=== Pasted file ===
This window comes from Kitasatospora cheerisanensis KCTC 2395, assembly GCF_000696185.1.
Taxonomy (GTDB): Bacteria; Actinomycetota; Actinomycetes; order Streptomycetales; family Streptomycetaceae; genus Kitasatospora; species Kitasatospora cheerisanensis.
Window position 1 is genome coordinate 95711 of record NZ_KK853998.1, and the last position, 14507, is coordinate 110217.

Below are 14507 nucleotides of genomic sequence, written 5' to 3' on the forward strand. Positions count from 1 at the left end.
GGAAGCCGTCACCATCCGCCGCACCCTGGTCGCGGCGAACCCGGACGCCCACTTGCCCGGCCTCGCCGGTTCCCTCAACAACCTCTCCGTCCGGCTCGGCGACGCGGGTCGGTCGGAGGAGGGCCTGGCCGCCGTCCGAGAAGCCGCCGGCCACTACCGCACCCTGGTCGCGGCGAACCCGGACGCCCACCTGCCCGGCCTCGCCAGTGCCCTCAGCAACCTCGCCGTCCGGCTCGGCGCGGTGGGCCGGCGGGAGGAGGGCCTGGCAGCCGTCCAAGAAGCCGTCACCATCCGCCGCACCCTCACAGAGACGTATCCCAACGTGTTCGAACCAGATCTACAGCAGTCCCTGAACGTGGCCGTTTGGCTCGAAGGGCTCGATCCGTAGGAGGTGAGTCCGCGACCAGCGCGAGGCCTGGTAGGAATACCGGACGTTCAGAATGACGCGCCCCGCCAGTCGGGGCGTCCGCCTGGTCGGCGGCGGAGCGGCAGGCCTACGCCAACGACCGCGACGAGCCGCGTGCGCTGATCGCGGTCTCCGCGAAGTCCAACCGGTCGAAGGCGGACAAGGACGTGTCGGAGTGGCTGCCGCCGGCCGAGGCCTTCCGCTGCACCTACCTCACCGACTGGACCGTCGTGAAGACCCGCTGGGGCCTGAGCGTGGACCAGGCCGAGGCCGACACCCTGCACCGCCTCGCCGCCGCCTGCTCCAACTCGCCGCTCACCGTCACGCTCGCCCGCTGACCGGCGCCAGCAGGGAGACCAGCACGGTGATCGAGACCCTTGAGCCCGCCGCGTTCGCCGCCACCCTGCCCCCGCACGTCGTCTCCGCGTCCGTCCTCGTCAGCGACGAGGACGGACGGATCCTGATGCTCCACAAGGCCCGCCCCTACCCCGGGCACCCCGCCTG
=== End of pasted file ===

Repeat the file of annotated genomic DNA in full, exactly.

This window comes from Kitasatospora cheerisanensis KCTC 2395, assembly GCF_000696185.1.
Taxonomy (GTDB): Bacteria; Actinomycetota; Actinomycetes; order Streptomycetales; family Streptomycetaceae; genus Kitasatospora; species Kitasatospora cheerisanensis.
Window position 1 is genome coordinate 95711 of record NZ_KK853998.1, and the last position, 14507, is coordinate 110217.

Below are 14507 nucleotides of genomic sequence, written 5' to 3' on the forward strand. Positions count from 1 at the left end.
GGAAGCCGTCACCATCCGCCGCACCCTGGTCGCGGCGAACCCGGACGCCCACTTGCCCGGCCTCGCCGGTTCCCTCAACAACCTCTCCGTCCGGCTCGGCGACGCGGGTCGGTCGGAGGAGGGCCTGGCCGCCGTCCGAGAAGCCGCCGGCCACTACCGCACCCTGGTCGCGGCGAACCCGGACGCCCACCTGCCCGGCCTCGCCAGTGCCCTCAGCAACCTCGCCGTCCGGCTCGGCGCGGTGGGCCGGCGGGAGGAGGGCCTGGCAGCCGTCCAAGAAGCCGTCACCATCCGCCGCACCCTCACAGAGACGTATCCCAACGTGTTCGAACCAGATCTACAGCAGTCCCTGAACGTGGCCGTTTGGCTCGAAGGGCTCGATCCGTAGGAGGTGAGTCCGCGACCAGCGCGAGGCCTGGTAGGAATACCGGACGTTCAGAATGACGCGCCCCGCCAGTCGGGGCGTCCGCCTGGTCGGCGGCGGAGCGGCAGGCCTACGCCAACGACCGCGACGAGCCGCGTGCGCTGATCGCGGTCTCCGCGAAGTCCAACCGGTCGAAGGCGGACAAGGACGTGTCGGAGTGGCTGCCGCCGGCCGAGGCCTTCCGCTGCACCTACCTCACCGACTGGACCGTCGTGAAGACCCGCTGGGGCCTGAGCGTGGACCAGGCCGAGGCCGACACCCTGCACCGCCTCGCCGCCGCCTGCTCCAACTCGCCGCTCACCGTCACGCTCGCCCGCTGACCGGCGCCAGCAGGGAGACCAGCACGGTGATCGAGACCCTTGAGCCCGCCGCGTTCGCCGCCACCCTGCCCCCGCACGTCGTCTCCGCGTCCGTCCTCGTCAGCGACGAGGACGGACGGATCCTGATGCTCCACAAGGCCCGCCCCTACCCCGGGCACCCCGCCTG